Bay Leaf – Laurus Nobilis

Bay Leaf – Laurus Nobilis

Laurus nobilis is an aromatic evergreen small tree or large shrub with green, glabrous leaves, in the flowering plant family Lauraceae. It is native to the Mediterranean region and is used as bay leaf for seasoning in cooking. Its common names include bay laurel, sweet bay, bay (esp. United Kingdom),true laurel, Grecian laurel,laurel tree or simply laurel. Laurus nobilis figures prominently in classical Greek, Roman, and Biblical culture.

Worldwide, many other kinds of plants in diverse families are also called “bay” or “laurel”, generally due to similarity of foliage or aroma to Laurus nobilis, and the full name is used for the California bay laurel (Umbellularia), also in the family Lauraceae.

 

Variable in size and sometimes reaching 7–18 metres (23–59 ft) tall.[1] The genus Laurus includes four accepted species,[3] whose diagnostic key characters often overlap (Mabberley 1997).

The bay laurel is dioecious (unisexual), with male and female flowers on separate plants.[4] Each flower is pale yellow-green, about 1 cm diameter, and they are borne in pairs beside a leaf. The leaves are glabrous, 6–12 cm long and 2–4 cm broad, with an entire (untoothed) margin. On some leaves the margin undulates.[4]The fruit is a small, shiny black berry-like drupe about 1 cm long[4] that contains one seed.[5][1]

A recent study found considerable genetic diversity within L. nobilis, and that L. azorica is not genetically or morphologically distinct.[6]


Date Planted

Initially bought as a small plant in a pot. It grew for first year, year in a half in a pot then we planted it in our garden late summer 2016 in Brugge, BE


Purchase Info

2014/15? Bought around Brugge Belgium.


Progress

 


Diseases and Problems

Around March 2017 many leaves had spots, we removed them. Around late April all the leaves have regrown.


Chemical constituents

The most abundant component found in laurel essential oil is 1,8-cineole, also called eucalyptol. The leaves contain about 1.3% essential oils (ol. lauri folii), consisting of 45% eucalyptol, 12% other terpenes, 8-12% terpinyl acetate, 3–4% sesquiterpenes, 3% methyleugenol, and other α- and β-pinenes, phellandrene, linalool, geraniol, and terpineol, contains lauric acid also.[7]

Both essential and fatty oils are present in the fruit. The fruit is pressed and water-extracted to obtain these products. The fruit contains up to 30% fatty oils and about 1% essential oils (terpenes, sesquiterpenes, alcohols, and ketones).


Human Uses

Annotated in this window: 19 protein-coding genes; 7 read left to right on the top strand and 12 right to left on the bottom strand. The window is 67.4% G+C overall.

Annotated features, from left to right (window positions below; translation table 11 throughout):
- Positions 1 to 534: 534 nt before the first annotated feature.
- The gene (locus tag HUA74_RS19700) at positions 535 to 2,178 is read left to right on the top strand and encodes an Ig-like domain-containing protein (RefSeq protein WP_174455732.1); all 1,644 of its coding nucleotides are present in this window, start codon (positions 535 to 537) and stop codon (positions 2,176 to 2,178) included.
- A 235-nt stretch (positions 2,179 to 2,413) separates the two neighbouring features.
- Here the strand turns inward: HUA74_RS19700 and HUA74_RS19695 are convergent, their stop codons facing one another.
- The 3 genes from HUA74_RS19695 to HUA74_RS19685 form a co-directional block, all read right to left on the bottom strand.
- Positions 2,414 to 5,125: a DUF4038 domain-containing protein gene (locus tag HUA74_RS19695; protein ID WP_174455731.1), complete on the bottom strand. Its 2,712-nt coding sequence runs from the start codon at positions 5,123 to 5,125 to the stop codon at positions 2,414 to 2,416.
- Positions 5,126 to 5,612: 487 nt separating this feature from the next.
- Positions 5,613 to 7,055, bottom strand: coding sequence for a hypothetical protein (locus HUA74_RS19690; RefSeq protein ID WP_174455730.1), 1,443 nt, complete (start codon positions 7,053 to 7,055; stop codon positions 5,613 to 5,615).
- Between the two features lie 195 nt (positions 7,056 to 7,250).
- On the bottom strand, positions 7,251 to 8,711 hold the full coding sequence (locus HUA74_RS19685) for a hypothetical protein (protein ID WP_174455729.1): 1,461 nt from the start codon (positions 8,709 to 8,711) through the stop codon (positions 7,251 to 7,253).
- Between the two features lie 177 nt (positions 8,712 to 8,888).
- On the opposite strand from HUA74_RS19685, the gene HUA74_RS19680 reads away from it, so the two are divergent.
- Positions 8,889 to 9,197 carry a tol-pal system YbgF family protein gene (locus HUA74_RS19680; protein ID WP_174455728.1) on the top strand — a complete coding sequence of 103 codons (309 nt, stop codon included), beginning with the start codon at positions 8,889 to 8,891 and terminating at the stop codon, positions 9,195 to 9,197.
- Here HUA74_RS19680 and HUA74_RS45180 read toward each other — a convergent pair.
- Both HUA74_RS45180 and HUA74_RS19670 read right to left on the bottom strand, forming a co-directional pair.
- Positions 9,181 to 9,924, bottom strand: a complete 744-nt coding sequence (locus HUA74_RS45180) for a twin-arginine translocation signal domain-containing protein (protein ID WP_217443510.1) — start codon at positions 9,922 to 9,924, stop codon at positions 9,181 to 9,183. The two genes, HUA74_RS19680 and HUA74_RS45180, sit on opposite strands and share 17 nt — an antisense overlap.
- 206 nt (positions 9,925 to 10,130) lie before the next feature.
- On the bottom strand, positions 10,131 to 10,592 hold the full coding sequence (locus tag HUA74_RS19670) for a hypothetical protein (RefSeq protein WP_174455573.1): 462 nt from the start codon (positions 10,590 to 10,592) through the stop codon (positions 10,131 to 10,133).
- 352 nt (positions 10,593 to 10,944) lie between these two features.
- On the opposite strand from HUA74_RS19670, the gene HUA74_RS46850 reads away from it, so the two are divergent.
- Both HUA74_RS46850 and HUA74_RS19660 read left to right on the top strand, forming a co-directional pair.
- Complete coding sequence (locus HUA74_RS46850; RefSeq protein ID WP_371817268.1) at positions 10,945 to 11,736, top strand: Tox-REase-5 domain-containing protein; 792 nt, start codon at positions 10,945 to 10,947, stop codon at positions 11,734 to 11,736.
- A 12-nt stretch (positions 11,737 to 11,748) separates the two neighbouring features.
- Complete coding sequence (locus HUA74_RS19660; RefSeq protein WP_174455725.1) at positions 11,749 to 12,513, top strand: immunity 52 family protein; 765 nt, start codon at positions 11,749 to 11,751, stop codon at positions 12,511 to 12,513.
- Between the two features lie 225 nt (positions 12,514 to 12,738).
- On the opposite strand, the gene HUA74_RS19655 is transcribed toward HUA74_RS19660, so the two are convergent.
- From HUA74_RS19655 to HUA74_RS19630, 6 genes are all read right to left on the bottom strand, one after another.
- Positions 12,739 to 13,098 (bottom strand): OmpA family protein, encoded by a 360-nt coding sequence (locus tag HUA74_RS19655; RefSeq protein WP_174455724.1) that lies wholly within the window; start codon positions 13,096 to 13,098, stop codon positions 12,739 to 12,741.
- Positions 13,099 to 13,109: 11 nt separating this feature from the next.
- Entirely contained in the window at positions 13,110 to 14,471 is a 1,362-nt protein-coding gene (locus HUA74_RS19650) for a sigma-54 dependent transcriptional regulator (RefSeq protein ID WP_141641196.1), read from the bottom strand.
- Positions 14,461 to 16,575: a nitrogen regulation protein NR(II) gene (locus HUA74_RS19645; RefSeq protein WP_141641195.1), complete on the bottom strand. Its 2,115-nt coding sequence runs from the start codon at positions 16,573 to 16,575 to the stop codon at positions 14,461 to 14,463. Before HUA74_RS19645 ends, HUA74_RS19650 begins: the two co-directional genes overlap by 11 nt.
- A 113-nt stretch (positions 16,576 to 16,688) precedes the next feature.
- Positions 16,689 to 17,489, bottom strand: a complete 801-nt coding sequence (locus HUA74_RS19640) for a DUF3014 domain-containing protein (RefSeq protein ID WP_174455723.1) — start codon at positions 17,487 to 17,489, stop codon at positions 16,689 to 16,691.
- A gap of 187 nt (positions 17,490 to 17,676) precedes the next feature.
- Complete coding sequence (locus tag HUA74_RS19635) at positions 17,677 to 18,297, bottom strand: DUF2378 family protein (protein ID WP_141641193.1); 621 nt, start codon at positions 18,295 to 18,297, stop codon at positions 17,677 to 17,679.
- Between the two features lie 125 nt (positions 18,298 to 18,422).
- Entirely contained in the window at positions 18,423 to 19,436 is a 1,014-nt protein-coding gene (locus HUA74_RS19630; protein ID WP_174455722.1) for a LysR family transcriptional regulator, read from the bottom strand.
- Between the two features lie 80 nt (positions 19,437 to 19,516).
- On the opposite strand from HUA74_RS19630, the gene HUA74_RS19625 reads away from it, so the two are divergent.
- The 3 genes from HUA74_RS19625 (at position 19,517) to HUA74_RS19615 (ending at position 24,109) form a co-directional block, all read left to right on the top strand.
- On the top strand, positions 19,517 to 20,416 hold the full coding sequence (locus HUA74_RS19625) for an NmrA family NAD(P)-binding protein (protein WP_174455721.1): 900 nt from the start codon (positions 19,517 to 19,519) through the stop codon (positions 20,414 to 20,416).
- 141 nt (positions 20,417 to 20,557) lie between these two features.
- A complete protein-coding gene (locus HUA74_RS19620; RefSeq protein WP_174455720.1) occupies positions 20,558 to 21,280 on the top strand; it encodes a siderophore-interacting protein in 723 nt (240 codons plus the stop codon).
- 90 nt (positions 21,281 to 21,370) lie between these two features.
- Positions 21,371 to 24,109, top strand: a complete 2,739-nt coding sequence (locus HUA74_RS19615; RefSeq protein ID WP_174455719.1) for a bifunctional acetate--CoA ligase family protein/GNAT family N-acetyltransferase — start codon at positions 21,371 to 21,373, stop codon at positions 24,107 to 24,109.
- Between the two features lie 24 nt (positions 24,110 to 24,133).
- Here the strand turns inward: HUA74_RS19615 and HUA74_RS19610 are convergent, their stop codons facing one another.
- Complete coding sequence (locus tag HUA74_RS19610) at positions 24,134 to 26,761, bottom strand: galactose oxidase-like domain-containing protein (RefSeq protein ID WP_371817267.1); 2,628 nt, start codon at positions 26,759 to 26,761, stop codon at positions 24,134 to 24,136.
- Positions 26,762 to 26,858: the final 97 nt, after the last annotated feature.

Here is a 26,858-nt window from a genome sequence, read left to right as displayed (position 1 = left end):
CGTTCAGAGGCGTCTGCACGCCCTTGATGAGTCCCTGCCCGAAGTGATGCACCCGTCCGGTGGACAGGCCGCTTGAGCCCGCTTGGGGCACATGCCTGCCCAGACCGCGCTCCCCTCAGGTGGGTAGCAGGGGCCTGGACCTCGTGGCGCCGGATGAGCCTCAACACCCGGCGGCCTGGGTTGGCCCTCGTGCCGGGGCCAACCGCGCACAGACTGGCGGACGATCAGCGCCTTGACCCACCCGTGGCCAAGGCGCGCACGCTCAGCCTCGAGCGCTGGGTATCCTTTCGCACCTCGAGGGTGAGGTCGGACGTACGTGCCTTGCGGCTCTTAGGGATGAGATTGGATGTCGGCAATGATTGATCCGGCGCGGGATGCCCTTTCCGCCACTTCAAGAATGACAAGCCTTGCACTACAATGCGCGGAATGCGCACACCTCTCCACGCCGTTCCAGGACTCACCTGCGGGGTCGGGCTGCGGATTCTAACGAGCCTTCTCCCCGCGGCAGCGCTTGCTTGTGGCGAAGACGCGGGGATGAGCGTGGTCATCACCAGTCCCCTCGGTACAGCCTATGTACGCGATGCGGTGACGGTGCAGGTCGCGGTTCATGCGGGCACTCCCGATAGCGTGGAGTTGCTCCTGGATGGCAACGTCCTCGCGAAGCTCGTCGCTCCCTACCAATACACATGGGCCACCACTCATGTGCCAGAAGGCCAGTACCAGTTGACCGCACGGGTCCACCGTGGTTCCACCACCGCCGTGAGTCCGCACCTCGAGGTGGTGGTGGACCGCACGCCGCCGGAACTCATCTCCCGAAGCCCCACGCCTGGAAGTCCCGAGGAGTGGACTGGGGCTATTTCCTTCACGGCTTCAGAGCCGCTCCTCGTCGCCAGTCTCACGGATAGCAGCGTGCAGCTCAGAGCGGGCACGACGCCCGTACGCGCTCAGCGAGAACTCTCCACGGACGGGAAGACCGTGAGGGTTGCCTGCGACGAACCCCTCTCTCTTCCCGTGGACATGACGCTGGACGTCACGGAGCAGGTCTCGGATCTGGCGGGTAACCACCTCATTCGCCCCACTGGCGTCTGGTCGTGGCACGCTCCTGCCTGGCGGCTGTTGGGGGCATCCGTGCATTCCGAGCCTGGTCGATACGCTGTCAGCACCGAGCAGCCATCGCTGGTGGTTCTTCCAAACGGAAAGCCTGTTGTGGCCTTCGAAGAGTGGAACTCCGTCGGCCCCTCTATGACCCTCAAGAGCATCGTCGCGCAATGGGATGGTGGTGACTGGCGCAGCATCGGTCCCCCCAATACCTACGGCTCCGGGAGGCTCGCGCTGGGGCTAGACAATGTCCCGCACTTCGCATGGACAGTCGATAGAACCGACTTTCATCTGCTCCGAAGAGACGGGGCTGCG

Food
The plant is the source of several popular herbs and one spice used in a wide variety of recipes, particularly among Mediterranean cuisines.[4] Most commonly, the aromatic leaves are added whole to Italian pasta sauces. They are typically removed from dishes before serving, unless used as a simple garnish.[8] Whole bay leaves have a long shelf life of about one year, under normal temperature and humidity.[8] Whole bay leaves are used almost exclusively as flavor agents during the food preparation stage.

Ground bay leaves, however, can be ingested safely and are often used in soups and stocks, as well as being a common addition to a Bloody Mary.[8] Dried laurel berries and pressed leaf oil can both be used as robust spices, and the wood can be burnt for strong smoke flavoring.[8]


Alternative Medicine
Aqueous extracts of bay laurel can also be used as astringents and even as a reasonable salve for open wounds.[9]

In massage therapy, the essential oil of bay laurel is reputed to alleviate arthritis and rheumatism, while in aromatherapy, it is used to treat earaches and high blood pressure.[10] A traditional folk remedy for rashes caused by poison ivy, poison oak, and stinging nettle is a poultice soaked in boiled bay leaves.[11]

The chemical compound lauroside B isolated from Laurus nobilis is an inhibitor of human melanoma (skin cancer) cell proliferation at high concentrations in-vitro.[12]


Other Uses

Laurel oil is a main ingredient, and the distinguishing characteristic of Aleppo soap.


Symbolism


Europe

Bay laurel was used to fashion the laurel wreath of ancient Greece, a symbol of highest status. A wreath of bay laurels was given as the prize at the Pythian Games because the games were in honor of Apollo, and the laurel was one of his symbols.

The symbolism carried over to Roman culture, which held the laurel as a symbol of victory.[15] It is also the source of the words baccalaureate and poet laureate, as well as the expressions “assume the laurel” and “resting on one’s laurels”. Ovid tells the story in the Metamorphoses that laurel tree was first formed when the nymph Daphne was changed into a laurel tree because of Apollo’s pursuit of her. Daphne is the Greek name for the tree.[16]


East Asia

An early Chinese etiological myth for the phases of the moon involved a great forest or tree which quickly grew and lost its leaves and flowers every month. After the Sui and Tang dynasties, this was sometimes connected to a woodsman named Wu Gang, sentenced to cut at a self-repairing tree as a punishment for varying offenses. The tree was originally identified as a (guì) and described in the terms of the osmanthus (Osmanthus fragrans, now known in Chinese as the 桂花 or “gui flower”), whose blossoms are still used to flavor wine and confections for the Mid-Autumn Festival. However, in English, it is often associated with the more well-known cassia (Cinnamomum cassia, now known in Chinese as the 肉桂 or “meat gui“) while, in modern Chinese, it has instead become associated with the Mediterranean laurel. By the Qing dynasty, the chengyu “pluck osmanthus in the Toad Palace” (蟾宫折桂, Chángōng zhé guì) meant passing the imperial examinations,[17][18][19] which were held around the time of the lunar festival. The similar association in Europe of laurels with victory and success led to its translation into Chinese as the 月桂 or “Moon gui“.